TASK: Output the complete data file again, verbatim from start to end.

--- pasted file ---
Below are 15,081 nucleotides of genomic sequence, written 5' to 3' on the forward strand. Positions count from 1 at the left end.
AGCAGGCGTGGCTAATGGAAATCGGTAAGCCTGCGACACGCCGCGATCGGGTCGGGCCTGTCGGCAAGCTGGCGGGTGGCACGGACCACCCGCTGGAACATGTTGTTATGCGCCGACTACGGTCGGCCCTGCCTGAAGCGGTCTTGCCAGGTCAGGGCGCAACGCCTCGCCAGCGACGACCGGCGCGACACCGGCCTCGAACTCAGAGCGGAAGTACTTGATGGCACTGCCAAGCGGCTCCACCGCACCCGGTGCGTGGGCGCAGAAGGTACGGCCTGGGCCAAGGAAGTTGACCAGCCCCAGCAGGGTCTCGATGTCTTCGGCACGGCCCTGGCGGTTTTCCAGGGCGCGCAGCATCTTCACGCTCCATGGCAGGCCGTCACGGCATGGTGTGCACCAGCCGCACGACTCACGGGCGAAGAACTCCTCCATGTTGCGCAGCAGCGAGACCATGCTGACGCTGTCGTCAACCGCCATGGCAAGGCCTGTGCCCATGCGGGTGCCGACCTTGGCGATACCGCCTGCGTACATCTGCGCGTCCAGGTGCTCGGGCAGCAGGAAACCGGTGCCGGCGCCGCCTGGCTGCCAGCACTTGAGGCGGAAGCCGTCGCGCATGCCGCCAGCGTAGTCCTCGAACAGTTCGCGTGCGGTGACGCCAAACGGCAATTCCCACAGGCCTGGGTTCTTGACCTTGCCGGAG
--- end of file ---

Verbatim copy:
Below are 15,081 nucleotides of genomic sequence, written 5' to 3' on the forward strand. Positions count from 1 at the left end.
AGCAGGCGTGGCTAATGGAAATCGGTAAGCCTGCGACACGCCGCGATCGGGTCGGGCCTGTCGGCAAGCTGGCGGGTGGCACGGACCACCCGCTGGAACATGTTGTTATGCGCCGACTACGGTCGGCCCTGCCTGAAGCGGTCTTGCCAGGTCAGGGCGCAACGCCTCGCCAGCGACGACCGGCGCGACACCGGCCTCGAACTCAGAGCGGAAGTACTTGATGGCACTGCCAAGCGGCTCCACCGCACCCGGTGCGTGGGCGCAGAAGGTACGGCCTGGGCCAAGGAAGTTGACCAGCCCCAGCAGGGTCTCGATGTCTTCGGCACGGCCCTGGCGGTTTTCCAGGGCGCGCAGCATCTTCACGCTCCATGGCAGGCCGTCACGGCATGGTGTGCACCAGCCGCACGACTCACGGGCGAAGAACTCCTCCATGTTGCGCAGCAGCGAGACCATGCTGACGCTGTCGTCAACCGCCATGGCAAGGCCTGTGCCCATGCGGGTGCCGACCTTGGCGATACCGCCTGCGTACATCTGCGCGTCCAGGTGCTCGGGCAGCAGGAAACCGGTGCCGGCGCCGCCTGGCTGCCAGCACTTGAGGCGGAAGCCGTCGCGCATGCCGCCAGCGTAGTCCTCGAACAGTTCGCGTGCGGTGACGCCAAACGGCAATTCCCACAGGCCTGGGTTCTTGACCTTGCCGGAG